A Sense of Belonging — The B-Line Trail’s ‘Sounds of Bloomington Joy’

A sea of golden leaves, front porches, an old railroad bridge, the chatter of downtown … these possess “the reality of what Bloomington is,” writes C. D. Culper. In this second of our two feature stories on having a sense of belonging, Culper says everything Bloomington holds dear is held in “the B-Line’s pulse and patterns.” Click here to read the full story.

As we enter Thanksgiving holiday week — when “belonging” and feeling “at home” is such a part of the season — writer Amelia Brown describes Bloomington’s “warm feeling of familiarity” and why she belongs here. | ‘Bloomington, View over the rooftops #2,’ Mark W. Ratzlaff, 2016, oil on canvas on board

A Sense of Belonging — Bloomington’s ‘Warm Feeling of Familiarity’

As we enter the busiest travel season of the year — when “hometown” is such a part of the Thanksgiving holiday — we have a pair of stories (quite different from each other) about having a sense of belonging to a particular place. In this first one, writer Amelia Brown shows why she belongs in Bloomington. Click here to read the full story.

Writer and artist Sam Welsch Sveen takes us on a stroll to look at the exceptional artwork on display “in the atriums, hallways, classrooms, and offices” of the IU campus. Paintings, sculptures, and even the “atmospheric sounds, shimmering lights, and waves of tiny movements” of 'Amatria ,' pictured here, represent just some of the work in this collection of treasures. | Photo by Sam Welsch Sveen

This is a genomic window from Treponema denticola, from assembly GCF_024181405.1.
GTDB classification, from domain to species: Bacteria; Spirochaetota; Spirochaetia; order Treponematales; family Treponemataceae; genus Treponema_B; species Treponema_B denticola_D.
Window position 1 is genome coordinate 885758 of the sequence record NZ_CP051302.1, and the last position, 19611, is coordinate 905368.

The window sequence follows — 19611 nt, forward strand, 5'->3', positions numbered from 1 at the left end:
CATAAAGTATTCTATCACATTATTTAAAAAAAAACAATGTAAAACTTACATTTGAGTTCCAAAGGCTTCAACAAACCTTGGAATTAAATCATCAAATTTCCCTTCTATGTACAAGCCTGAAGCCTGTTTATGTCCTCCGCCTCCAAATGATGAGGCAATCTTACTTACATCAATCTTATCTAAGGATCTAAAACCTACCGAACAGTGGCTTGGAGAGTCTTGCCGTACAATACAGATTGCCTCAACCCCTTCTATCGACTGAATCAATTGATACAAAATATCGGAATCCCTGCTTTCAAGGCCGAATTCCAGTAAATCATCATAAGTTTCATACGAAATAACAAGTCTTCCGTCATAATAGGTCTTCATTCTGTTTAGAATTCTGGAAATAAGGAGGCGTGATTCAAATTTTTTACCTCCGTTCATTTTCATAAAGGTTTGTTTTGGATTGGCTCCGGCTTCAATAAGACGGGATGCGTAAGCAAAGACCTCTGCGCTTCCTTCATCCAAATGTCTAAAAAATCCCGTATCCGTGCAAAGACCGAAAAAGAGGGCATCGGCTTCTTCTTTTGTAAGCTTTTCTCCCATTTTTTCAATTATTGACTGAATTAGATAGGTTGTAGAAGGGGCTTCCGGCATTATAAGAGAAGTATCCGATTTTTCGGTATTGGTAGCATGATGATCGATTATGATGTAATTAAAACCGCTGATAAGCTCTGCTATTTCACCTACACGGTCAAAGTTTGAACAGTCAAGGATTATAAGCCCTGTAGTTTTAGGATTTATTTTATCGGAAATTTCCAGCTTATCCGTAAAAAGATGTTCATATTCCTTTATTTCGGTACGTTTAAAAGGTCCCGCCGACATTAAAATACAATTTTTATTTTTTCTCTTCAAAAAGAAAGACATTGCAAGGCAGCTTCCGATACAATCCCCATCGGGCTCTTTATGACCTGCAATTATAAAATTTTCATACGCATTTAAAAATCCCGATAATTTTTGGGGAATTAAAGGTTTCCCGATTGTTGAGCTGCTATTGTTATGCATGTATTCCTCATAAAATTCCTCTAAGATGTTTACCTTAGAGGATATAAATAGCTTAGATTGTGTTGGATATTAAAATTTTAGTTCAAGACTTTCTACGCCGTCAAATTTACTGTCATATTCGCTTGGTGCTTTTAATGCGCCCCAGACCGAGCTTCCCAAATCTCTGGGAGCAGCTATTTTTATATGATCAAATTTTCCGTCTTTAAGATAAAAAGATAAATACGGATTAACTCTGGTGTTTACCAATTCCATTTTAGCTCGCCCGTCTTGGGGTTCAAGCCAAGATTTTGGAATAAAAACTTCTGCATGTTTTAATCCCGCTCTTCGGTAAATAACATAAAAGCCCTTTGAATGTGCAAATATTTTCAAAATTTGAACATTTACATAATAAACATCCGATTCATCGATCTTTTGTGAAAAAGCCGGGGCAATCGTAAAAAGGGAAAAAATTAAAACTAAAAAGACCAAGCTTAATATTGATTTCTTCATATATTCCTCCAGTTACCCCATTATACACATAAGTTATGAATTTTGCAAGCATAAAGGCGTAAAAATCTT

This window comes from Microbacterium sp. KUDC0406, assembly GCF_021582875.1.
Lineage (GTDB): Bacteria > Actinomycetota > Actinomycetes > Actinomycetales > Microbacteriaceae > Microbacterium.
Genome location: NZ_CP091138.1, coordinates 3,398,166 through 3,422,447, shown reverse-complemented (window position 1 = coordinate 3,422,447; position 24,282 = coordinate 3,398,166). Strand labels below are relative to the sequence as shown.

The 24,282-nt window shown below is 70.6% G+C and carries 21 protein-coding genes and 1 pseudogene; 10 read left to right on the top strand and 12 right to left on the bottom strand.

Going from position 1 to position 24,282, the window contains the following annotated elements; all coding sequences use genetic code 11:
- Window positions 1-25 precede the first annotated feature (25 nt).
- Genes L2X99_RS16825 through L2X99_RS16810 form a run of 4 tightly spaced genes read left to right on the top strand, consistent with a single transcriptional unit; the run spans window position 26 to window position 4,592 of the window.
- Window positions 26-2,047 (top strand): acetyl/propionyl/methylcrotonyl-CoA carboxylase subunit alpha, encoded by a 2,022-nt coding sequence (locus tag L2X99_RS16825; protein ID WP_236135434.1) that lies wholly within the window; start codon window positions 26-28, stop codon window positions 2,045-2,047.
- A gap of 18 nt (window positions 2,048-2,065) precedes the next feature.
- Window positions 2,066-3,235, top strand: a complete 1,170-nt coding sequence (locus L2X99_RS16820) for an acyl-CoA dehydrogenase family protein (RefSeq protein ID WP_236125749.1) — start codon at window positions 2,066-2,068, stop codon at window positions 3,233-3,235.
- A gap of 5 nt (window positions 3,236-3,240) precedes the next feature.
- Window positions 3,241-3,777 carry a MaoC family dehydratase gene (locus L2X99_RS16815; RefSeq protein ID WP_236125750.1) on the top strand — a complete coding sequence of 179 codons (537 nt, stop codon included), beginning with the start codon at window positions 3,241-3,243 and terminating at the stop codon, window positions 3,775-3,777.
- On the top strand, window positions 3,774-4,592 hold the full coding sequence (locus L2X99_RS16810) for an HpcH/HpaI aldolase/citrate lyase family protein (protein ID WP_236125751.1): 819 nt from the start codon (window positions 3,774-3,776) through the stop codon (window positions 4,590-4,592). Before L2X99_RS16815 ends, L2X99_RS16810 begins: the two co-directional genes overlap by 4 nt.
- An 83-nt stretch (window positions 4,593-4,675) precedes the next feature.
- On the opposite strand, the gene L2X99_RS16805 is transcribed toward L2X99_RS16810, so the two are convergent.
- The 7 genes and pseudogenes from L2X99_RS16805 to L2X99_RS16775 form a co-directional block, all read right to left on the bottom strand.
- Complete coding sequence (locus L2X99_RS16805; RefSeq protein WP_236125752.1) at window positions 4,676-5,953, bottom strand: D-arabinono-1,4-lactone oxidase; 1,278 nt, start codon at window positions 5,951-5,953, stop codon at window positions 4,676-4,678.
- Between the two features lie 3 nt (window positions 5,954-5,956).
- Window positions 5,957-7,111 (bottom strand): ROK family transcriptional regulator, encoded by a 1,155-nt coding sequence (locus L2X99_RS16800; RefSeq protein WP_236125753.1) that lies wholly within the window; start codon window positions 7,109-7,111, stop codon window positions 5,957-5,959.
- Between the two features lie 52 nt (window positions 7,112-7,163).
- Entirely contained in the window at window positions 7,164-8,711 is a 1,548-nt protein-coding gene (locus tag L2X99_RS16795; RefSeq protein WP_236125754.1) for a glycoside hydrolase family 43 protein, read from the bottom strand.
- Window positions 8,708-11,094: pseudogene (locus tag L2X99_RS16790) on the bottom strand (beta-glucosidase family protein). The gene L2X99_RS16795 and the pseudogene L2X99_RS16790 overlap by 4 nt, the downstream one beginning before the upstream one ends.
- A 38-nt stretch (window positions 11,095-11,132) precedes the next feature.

IU Artwalk: The Accessible, Exceptional, and Alive

Writer and artist Samuel Welsch Sveen takes us on a stroll to look at the exceptional artwork on display “in the atriums, hallways, classrooms, and offices” of the IU campus. Paintings, sculptures, and even “atmospheric sounds, shimmering lights, and waves of tiny movements” represent just some of the work in this collection of treasures. Click here to read the full story.

Letting one political party define election districts has converted our representative government into a plutocracy, write Jim and Tomi Allison. The result of gerrymandering is legislators choosing their voters instead of voters choosing their legislators. Next week, several groups are convening in Bloomington to organize a rally later this month at the state capitol. | Public Domain

Statehouse Rally: ‘Let Voters Choose Their Legislators, Not the Other Way Around’

Letting one political party define election districts has converted our representative government into a plutocracy, write Jim and Tomi Allison. The result of gerrymandering is legislators choosing their voters instead of voters choosing their legislators. Next week, several groups are convening in Bloomington to organize a rally later this month at the state capitol. Click here to read the full story.

Ruthie Cohen keeps little food in her refrigerator, and yet she’s known to whip up three-course dinners without a trip to the store. How? She raids her pantry. Limestone Post’s resident sage shares her “Very Subjective, Idiosyncratic, Essential List” for a well-stocked pantry and freezer, as well as some of the dishes you can make with a quick trip to the market, such as her Cornbread in the Round. | Photo by Ruthie Cohen

Stirring the Pot: Pantry Raid